# Boolean Arithmetic

### General

This article assumes you have already read  Computation Rules and Comparisons and that you understand the basics of logical operators and comparisons. It also assumes you have read  Creating Temporary Variables and understand how temporary variables work. This article will cover how to use the basic tools given by the logical operators to create complex and extremely useful comparisons.

#### Basic Boolean Arithmetic

Boolean arithmetic allows us to combine a series of inputs to get a series of outputs. In Boolean arithmetic, all of the inputs are true or false, and all of the outputs are true or false. In this article, true will be represented as T and false will be represented as F.

For brevity the syntax “∨” means or, “∧” means and, and “¬” means not. Inputs will be represented with capital letters as well, most often A and B. Below is a Boolean statement:

A ∧ B ∧ C

This statement can be read as “A and B and C,” and the Lisp equivalent is (and A B C). AND operations are commutative with other AND operations, and OR operations are commutative with other OR operations. However, AND and OR operations are not commutative with each other. For example:

A ∧ B ∧ C = B ∧ C ∧ A

A ∨ B ∨ C = C ∨ B ∨ A

A ∧ B ∨ C ≠ B ∨ C ∧ A

Because of this, parentheses are used to distinguish which sections are being ANDed and which sections are being ORed.

(A ∨ B ) ∧ C

NOT operations stay with the input that they are inverting.

A ∨ B ∨ ¬C = ¬C ∨ B ∨ A

ANDs, ORs, and NOTs can be distributed inside of parentheses; however, when distributing NOTs, it also affects the logical operation (see De Morgan’s Law below).

(A ∨ B) ∧ C = (A ∧ C) ∨ (B ∧ C)

#### De Morgan’s Law

De Morgan’s Law is the name of a very important law in Boolean arithmetic. This law states how inversion applies to logical operations. For example, lets say we have ¬(A ∧ B) and we want to know what it’s equal to. De Morgan’s law states that when inverting a logical operation, it becomes the opposite operation (for example, when inverting an AND it becomes an OR, and vice versa). For example:

¬(A ∧ B) = ¬A ∨ ¬B

¬(A ∨ B) = ¬A ∧ ¬B

#### Double Negation

When something is NOTed twice (negated twice), the NOTs cancel out. So ¬¬B = B and ¬¬(A ∨ B) = (A ∨ B).

#### Truth Tables

Truth tables are a great way to visualize the inputs and outputs of a Boolean expression. Basically, you list all of the possible inputs and then you list the corresponding outputs for the given inputs. For example, below is the truth table for A ∧ B.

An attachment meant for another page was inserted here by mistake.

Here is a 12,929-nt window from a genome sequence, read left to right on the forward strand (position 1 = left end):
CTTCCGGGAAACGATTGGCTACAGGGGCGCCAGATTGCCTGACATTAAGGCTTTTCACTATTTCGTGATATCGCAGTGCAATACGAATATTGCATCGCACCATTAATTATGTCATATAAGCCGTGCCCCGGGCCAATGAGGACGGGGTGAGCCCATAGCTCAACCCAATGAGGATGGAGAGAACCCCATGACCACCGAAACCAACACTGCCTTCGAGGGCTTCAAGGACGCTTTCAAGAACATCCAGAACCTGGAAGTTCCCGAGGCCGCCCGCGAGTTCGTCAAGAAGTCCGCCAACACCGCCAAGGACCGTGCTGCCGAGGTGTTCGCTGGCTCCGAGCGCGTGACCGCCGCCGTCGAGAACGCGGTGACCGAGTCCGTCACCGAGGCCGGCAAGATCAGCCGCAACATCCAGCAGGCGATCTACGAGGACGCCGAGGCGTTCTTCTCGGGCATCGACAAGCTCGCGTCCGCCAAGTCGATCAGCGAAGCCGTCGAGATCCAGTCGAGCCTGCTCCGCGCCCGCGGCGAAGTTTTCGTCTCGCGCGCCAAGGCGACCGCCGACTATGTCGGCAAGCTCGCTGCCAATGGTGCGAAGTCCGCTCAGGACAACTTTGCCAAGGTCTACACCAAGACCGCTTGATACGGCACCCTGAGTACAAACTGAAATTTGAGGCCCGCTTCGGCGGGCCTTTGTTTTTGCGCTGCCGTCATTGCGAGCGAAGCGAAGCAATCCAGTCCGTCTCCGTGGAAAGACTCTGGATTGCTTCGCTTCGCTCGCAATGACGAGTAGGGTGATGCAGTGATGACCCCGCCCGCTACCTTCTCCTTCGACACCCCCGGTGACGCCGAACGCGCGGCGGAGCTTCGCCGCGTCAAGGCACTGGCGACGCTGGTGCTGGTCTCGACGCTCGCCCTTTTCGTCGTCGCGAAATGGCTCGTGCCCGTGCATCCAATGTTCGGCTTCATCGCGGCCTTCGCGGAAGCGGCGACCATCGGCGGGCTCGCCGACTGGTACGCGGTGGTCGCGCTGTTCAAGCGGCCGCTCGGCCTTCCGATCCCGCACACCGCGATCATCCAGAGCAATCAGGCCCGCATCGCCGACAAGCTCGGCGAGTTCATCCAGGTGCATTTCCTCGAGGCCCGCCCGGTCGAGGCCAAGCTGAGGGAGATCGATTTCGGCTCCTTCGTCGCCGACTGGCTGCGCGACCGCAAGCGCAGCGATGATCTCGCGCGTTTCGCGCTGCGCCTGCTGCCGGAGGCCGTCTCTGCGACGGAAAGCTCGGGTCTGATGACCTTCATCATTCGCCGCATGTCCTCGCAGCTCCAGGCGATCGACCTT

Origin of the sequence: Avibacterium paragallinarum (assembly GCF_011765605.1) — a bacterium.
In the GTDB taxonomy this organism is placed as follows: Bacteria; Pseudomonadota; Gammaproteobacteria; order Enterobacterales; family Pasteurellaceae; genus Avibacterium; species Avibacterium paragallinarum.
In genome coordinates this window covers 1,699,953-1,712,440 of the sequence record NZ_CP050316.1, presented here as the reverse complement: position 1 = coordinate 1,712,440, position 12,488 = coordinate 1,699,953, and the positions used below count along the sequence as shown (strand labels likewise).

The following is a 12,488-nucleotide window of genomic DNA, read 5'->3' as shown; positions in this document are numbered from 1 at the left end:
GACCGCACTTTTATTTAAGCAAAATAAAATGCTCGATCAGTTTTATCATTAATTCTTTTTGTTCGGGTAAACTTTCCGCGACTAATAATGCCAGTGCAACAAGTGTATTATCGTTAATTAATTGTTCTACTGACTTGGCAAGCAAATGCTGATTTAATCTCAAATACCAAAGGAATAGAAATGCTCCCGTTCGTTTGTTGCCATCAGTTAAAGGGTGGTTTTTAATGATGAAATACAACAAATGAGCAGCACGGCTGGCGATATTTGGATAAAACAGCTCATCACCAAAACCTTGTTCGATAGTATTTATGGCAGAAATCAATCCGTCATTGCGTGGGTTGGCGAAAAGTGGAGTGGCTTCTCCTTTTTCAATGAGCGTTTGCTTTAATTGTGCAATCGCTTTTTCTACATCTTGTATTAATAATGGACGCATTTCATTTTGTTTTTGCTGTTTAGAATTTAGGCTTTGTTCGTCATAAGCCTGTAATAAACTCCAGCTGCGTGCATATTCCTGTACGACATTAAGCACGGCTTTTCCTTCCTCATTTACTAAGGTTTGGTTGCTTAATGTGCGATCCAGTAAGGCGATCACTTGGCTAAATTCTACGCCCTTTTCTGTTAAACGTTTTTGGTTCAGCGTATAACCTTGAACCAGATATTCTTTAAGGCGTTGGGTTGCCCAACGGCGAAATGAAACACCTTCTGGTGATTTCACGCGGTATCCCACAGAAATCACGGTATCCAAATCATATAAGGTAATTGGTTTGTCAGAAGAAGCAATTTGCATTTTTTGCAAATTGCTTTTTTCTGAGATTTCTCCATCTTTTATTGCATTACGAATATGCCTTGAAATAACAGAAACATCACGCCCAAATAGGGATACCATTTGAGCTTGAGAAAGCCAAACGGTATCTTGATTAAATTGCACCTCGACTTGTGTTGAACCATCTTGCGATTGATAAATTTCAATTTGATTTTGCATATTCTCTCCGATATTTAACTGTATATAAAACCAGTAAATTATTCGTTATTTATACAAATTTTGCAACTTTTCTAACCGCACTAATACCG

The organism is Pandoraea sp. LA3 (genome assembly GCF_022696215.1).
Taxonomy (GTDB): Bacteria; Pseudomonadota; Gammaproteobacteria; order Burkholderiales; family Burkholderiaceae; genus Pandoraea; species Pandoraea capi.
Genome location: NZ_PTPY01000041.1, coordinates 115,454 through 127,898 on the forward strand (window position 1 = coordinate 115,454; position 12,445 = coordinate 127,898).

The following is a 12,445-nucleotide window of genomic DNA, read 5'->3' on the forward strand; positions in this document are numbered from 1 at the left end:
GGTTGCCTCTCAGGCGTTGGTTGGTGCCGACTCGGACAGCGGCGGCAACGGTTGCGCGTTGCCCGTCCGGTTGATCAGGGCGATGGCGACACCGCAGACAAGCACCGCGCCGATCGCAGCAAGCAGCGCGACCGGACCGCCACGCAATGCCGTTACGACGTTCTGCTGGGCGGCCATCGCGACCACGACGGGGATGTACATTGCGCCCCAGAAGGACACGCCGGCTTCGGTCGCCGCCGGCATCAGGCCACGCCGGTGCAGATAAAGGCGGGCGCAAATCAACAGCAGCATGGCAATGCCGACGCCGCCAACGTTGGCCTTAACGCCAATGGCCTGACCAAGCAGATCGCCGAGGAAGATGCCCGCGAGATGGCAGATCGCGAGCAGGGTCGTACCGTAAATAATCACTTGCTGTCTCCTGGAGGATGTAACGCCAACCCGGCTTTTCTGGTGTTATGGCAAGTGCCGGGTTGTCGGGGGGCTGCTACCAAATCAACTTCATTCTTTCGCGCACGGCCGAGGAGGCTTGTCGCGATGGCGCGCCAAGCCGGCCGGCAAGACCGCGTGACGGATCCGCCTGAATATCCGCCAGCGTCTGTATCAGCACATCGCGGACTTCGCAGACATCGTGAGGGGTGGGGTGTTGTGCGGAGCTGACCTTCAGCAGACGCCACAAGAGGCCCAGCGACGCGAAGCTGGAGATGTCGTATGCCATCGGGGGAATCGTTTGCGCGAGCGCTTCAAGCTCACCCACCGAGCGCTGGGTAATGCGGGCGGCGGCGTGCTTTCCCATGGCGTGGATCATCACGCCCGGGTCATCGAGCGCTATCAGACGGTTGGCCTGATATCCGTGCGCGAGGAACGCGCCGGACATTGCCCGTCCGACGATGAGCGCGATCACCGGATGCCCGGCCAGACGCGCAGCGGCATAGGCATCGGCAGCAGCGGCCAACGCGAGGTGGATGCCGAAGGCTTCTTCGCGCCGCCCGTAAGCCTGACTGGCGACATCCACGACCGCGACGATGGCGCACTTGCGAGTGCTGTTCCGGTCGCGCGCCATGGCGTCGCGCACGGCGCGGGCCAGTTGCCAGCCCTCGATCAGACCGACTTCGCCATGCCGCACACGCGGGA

A B A ∧ B F F F F T F T F F T T T

#### Putting It All Together

Now lets say we want to know when A is true or B is true, but not when both A and B are true. This is called an exclusive-or or an XOR for short. The first step is to draw the truth table for this so we can see our inputs and outputs.

 A B A ∨ B F F F F T T T F T T T F

Now we know what we want to see happen. Let’s now write the exact conditions when we get T in the output. We get it when A ∧ ¬B or when ¬A ∧ B. If we do full binary arithmetic we get:

(A ∧ ¬B) ∨ (¬A ∧ B)

Now to use this, we need to convert it to Lisp. We use the same conversion procedure we do for mathematical equations, as outlined below.

1. ((A ∧ (¬B)) ∨ ((¬A) ∧ B))
2. (∨ (∧ A (¬B)) (∧ (¬A) B))
3. (or (and A (not B)) (and (not A) B))

Our final result is (or (and A (not B)) (and (not A) B)).

#### Combining it All with Comparisons

Now we will replace the arbitrary inputs A and B from the above example with actual inputs. Let’s say we want A to be true when 3 is less than 5 and B to be true when 9 is less than 7. We could replace (< 3 5) everywhere that we find an A and (< 9 7) everywhere that we find a B, but that takes a lot of work and it’s hard to read. Instead, we’re going to create a variable called A that’s equal to (< 3 5) and a variable called B that’s equal to (< 9 7). Using the information from  Creating Temporary Variables we get the following Lisp:

(let[A (< 3 5) B (< 9 7)] (or (and A (not B)) (and (not A) B)))

Note that if you invert an expression with a comparison, it inverts the comparison as well. For example, the inverse of less-than (<) is greater than or equal to (>=) and the inverse of greater than (>) is less than or equal to (<=). This can be thought of as including all of the numbers not included in the original comparison. (For example, if we have x < 5 and we invert it, we want all x’s that are not less than 5, which includes 5, 6, 7, and so on to infinity, so we would have x ≥ 5.)

Below is a list of all of the comparison operators and their opposites.

 Operator Opposites = not= not = = < ≥ ≤ > > ≤ ≥ <